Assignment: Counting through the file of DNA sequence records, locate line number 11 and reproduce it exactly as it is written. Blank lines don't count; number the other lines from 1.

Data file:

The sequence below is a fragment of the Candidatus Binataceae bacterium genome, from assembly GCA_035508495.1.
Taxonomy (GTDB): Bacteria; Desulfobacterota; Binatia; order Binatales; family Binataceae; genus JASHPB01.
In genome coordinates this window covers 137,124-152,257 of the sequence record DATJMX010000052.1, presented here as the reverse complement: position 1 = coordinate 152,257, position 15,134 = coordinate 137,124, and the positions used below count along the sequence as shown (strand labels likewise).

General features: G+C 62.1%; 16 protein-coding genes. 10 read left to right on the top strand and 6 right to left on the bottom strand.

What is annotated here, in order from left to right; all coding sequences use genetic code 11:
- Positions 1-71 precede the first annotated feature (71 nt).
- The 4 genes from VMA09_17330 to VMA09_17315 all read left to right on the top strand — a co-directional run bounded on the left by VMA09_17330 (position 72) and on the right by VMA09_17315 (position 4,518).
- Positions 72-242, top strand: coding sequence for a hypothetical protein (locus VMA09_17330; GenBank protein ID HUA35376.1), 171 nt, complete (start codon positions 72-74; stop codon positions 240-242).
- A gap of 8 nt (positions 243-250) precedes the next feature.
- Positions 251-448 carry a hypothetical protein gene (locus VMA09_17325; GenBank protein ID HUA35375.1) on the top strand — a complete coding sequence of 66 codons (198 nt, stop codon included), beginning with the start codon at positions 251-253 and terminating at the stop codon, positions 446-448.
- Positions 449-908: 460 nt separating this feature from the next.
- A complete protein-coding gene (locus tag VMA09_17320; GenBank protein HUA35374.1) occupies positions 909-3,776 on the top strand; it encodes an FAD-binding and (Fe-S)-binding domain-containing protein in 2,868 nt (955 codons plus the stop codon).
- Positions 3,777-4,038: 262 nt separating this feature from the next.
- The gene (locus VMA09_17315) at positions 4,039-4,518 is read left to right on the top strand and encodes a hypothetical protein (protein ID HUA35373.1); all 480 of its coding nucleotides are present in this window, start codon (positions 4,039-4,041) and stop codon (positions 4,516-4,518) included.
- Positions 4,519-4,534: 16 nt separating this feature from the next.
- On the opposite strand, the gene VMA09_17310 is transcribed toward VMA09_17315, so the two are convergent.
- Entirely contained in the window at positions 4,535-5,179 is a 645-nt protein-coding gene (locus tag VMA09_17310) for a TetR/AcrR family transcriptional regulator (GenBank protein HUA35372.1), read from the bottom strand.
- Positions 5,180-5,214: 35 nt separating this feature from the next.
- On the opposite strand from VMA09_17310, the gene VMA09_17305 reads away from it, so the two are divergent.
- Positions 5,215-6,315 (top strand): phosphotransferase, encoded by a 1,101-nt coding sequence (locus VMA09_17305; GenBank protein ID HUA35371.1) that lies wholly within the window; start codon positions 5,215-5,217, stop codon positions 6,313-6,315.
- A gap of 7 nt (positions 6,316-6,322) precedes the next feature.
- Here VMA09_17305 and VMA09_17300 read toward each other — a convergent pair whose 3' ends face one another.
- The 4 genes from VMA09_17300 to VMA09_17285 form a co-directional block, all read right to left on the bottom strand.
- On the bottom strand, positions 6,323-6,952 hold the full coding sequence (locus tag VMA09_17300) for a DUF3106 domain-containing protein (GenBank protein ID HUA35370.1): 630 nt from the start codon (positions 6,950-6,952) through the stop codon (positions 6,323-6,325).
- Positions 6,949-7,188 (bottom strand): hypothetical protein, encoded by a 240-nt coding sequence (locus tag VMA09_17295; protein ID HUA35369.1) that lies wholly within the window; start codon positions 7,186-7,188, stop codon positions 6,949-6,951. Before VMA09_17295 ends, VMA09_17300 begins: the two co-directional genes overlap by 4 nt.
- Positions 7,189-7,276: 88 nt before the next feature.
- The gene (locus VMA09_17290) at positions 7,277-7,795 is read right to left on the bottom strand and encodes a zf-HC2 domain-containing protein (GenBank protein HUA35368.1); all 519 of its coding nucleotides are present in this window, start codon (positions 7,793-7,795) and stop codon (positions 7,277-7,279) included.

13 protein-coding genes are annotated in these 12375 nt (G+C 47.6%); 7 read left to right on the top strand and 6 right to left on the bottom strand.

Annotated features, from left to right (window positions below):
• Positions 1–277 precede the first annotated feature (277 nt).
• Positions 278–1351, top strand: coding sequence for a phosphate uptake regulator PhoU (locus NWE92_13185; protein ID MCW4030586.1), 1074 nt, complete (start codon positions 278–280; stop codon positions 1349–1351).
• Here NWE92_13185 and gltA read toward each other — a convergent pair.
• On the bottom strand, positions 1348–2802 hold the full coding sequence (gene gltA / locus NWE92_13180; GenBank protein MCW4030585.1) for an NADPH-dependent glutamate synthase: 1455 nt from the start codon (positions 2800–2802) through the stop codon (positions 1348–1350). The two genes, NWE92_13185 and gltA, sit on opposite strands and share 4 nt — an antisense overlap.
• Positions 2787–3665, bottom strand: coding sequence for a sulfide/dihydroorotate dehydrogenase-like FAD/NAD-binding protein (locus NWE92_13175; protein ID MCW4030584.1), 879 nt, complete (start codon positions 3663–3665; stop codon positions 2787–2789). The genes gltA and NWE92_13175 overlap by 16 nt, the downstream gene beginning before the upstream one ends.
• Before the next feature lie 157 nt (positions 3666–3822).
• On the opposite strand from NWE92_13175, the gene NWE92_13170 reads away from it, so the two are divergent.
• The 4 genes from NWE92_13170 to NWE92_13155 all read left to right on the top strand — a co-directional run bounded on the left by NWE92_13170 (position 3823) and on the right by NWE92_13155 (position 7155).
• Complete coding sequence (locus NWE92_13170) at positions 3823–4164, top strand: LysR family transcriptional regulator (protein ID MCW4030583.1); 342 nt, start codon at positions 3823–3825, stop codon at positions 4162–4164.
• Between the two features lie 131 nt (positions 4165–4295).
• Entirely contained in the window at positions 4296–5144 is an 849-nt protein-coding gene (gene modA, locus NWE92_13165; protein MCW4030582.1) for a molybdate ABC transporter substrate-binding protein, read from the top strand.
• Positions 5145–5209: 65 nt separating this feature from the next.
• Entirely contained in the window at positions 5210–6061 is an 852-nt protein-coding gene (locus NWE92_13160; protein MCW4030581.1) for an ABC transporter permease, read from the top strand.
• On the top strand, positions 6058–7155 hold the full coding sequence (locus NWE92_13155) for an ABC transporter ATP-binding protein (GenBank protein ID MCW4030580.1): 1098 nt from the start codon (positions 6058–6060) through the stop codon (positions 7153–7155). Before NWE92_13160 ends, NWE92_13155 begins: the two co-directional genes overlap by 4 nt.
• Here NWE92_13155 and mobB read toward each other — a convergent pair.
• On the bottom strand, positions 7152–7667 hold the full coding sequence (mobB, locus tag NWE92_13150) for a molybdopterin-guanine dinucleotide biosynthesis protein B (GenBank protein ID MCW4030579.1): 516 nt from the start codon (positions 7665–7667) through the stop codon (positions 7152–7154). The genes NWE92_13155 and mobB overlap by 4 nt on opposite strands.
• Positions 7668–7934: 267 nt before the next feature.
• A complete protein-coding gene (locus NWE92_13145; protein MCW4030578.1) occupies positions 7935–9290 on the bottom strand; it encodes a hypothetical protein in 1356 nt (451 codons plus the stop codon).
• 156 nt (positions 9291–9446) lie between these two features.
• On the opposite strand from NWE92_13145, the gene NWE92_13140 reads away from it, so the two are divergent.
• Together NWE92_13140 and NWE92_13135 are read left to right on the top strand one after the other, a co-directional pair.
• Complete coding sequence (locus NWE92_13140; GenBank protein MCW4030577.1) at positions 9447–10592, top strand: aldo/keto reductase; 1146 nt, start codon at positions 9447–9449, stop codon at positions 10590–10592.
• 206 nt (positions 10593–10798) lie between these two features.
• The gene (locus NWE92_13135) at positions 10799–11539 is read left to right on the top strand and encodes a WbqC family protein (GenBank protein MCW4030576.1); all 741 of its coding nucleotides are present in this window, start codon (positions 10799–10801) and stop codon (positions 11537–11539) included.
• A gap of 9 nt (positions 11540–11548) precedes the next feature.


- Positions 449-908: 460 nt separating this feature from the next.